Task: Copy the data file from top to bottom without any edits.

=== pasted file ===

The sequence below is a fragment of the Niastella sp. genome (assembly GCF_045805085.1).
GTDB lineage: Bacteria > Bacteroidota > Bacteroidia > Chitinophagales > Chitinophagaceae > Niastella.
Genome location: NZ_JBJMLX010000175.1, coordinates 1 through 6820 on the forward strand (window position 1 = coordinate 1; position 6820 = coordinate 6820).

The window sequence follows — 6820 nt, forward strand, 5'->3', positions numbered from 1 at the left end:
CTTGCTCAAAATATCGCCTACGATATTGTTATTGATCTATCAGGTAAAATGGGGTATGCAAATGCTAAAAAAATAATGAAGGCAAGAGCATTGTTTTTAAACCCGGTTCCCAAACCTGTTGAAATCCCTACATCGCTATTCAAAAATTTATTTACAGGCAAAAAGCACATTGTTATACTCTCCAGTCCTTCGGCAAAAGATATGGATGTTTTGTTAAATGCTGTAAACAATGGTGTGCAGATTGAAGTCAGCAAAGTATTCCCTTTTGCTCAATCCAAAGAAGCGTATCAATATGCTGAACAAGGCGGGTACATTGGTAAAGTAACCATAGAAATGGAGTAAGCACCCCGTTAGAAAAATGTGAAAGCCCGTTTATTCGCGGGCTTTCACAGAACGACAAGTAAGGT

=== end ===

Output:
The sequence below is a fragment of the Niastella sp. genome (assembly GCF_045805085.1).
GTDB lineage: Bacteria > Bacteroidota > Bacteroidia > Chitinophagales > Chitinophagaceae > Niastella.
Genome location: NZ_JBJMLX010000175.1, coordinates 1 through 6820 on the forward strand (window position 1 = coordinate 1; position 6820 = coordinate 6820).

The window sequence follows — 6820 nt, forward strand, 5'->3', positions numbered from 1 at the left end:
CTTGCTCAAAATATCGCCTACGATATTGTTATTGATCTATCAGGTAAAATGGGGTATGCAAATGCTAAAAAAATAATGAAGGCAAGAGCATTGTTTTTAAACCCGGTTCCCAAACCTGTTGAAATCCCTACATCGCTATTCAAAAATTTATTTACAGGCAAAAAGCACATTGTTATACTCTCCAGTCCTTCGGCAAAAGATATGGATGTTTTGTTAAATGCTGTAAACAATGGTGTGCAGATTGAAGTCAGCAAAGTATTCCCTTTTGCTCAATCCAAAGAAGCGTATCAATATGCTGAACAAGGCGGGTACATTGGTAAAGTAACCATAGAAATGGAGTAAGCACCCCGTTAGAAAAATGTGAAAGCCCGTTTATTCGCGGGCTTTCACAGAACGACAAGTAAGGT